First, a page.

Saying farewell to the News of the Screws

That a trashy tabloid was slain by quality investigative journalism is probably fitting. That hundre

The News of the World is gone - for now. The name is tainted and the brand is toxic, but the reappearance of a News International Sunday publication shouldn't be ruled out, if not a Sun on Sunday then something similar. As Roy Greenslade recently revealed, plans were afoot to co-ordinate production between the weekly and daily operations, the kind of merger that is happening all over the shrinking newspaper industry as revenues fall and profits are maximised.

We don't know the whole extent of the phonehacking, or the payments to police, allegations of which have presaged the demise of the 168-year-old newspaper. A person's number in someone's diary is not the same as their voicemail having definitely been hacked, for example. We don't know what the outcome will be of various investigations, inquiries and hearings, including the one overseen by Brooks herself at News International. But people couldn't wait for all that to unfold: they demanded something be done now. If they jumped the gun and jumped to conclusions based on limited evidence, they were only acting the way they had been taught to by the News of the World itself.

"We will be passing our dossier to the police." Those words appeared at the end of News of the World investigations down the years, implying that readers should infer guilt on the part of whichever ne'er-do-well was being investigated that week, their wrongdoings exposed thanks to secret recording or other "dark arts". It created a culture in which an allegation became proof, a culture in which readers were invited to leap to conclusions. If people have done so this week, the News of the World can hardly condemn such behaviour.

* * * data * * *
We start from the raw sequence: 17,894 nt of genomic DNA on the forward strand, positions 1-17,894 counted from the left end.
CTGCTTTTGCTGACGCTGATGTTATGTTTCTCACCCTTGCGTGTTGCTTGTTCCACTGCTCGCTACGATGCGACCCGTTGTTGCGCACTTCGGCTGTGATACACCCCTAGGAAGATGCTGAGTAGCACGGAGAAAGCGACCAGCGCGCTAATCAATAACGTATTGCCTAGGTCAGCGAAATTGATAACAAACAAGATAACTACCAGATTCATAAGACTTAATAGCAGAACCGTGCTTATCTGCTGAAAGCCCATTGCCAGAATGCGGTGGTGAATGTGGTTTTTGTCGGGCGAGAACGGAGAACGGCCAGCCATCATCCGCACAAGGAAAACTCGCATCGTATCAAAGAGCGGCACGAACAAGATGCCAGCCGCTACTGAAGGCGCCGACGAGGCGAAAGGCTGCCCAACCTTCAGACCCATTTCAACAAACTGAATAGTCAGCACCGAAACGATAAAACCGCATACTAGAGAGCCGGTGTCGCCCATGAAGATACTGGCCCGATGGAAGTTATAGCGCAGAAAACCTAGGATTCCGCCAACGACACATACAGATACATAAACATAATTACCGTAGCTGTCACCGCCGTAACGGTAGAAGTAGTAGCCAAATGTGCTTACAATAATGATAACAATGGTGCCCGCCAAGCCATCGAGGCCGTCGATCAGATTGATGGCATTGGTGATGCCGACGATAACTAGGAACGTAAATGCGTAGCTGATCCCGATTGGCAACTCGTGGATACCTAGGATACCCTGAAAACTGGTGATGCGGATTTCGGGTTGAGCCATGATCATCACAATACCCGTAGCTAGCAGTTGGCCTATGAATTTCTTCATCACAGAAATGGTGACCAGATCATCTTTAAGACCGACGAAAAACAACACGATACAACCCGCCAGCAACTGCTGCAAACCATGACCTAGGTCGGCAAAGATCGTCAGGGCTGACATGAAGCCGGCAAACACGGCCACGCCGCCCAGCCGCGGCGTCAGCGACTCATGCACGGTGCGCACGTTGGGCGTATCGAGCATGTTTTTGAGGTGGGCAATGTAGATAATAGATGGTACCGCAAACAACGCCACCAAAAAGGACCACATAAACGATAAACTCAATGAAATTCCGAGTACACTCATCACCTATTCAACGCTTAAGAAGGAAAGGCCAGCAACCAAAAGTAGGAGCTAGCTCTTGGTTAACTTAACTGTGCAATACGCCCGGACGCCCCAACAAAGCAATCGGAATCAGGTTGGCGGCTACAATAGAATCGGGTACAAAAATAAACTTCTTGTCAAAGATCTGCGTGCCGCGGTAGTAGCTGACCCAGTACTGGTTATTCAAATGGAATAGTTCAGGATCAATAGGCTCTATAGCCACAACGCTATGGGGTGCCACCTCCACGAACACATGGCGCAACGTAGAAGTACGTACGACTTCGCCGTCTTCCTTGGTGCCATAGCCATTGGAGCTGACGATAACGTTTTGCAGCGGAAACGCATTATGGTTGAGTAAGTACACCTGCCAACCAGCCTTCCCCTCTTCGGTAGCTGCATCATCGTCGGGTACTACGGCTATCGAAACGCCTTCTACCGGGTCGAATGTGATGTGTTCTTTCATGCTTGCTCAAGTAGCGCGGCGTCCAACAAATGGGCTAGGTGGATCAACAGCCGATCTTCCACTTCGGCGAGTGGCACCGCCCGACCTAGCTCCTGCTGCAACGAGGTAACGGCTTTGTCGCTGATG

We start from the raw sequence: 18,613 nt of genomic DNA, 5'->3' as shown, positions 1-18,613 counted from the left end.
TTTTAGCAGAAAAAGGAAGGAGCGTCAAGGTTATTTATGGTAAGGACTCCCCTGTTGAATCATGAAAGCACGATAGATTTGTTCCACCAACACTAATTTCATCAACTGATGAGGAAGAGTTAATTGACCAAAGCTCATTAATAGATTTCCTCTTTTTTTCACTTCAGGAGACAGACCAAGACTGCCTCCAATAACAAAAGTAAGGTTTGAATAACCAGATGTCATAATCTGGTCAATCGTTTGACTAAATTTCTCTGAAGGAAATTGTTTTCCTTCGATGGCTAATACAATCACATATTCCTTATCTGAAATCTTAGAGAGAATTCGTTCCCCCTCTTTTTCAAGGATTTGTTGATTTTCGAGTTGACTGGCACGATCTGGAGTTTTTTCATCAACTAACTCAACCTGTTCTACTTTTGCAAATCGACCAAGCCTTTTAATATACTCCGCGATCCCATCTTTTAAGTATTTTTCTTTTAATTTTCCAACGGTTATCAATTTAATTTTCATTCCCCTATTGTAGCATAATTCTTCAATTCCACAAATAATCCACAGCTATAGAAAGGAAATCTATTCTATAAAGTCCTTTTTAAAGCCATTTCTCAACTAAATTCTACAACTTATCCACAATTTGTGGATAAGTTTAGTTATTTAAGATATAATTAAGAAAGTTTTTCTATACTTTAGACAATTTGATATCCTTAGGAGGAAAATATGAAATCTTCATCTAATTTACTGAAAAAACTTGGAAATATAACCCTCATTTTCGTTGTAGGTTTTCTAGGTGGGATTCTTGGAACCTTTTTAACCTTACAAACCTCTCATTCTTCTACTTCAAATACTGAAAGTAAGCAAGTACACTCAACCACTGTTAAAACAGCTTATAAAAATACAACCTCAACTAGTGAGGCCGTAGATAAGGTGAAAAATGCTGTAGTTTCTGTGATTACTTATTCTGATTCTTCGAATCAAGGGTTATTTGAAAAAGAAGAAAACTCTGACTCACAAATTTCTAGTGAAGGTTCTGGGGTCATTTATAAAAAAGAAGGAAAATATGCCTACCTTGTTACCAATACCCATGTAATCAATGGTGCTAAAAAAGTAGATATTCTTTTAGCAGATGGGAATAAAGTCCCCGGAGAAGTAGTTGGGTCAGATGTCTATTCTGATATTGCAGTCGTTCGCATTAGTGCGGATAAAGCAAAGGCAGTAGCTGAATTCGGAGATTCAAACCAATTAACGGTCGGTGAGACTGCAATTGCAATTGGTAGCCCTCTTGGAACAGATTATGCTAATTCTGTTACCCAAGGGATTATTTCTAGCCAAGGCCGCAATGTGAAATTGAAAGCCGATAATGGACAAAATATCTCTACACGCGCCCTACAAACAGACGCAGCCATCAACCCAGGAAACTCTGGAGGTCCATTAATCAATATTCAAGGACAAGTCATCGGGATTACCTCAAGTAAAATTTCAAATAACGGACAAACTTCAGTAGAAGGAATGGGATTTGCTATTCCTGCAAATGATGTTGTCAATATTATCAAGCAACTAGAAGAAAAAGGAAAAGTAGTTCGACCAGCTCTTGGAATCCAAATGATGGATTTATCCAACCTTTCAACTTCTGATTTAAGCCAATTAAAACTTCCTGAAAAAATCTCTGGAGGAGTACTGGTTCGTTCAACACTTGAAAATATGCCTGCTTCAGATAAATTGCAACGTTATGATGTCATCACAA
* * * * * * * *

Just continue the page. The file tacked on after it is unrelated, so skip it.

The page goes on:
This time there is no dossier to be handed to police; there is just a closure of the country's biggest-selling newspaper. In the end, the pressure on advertisers was too much to bear. This wasn't a faux-outrage confined to a few angry liberals on Twitter or Facebook; this was something that genuinely dismayed ordinary people, including the kind of people who might ordinarily buy the News of the World on the weekend, and the kind of corporations who would not want to see their brands associated with such unpleasant allegations as have surfaced over recent months.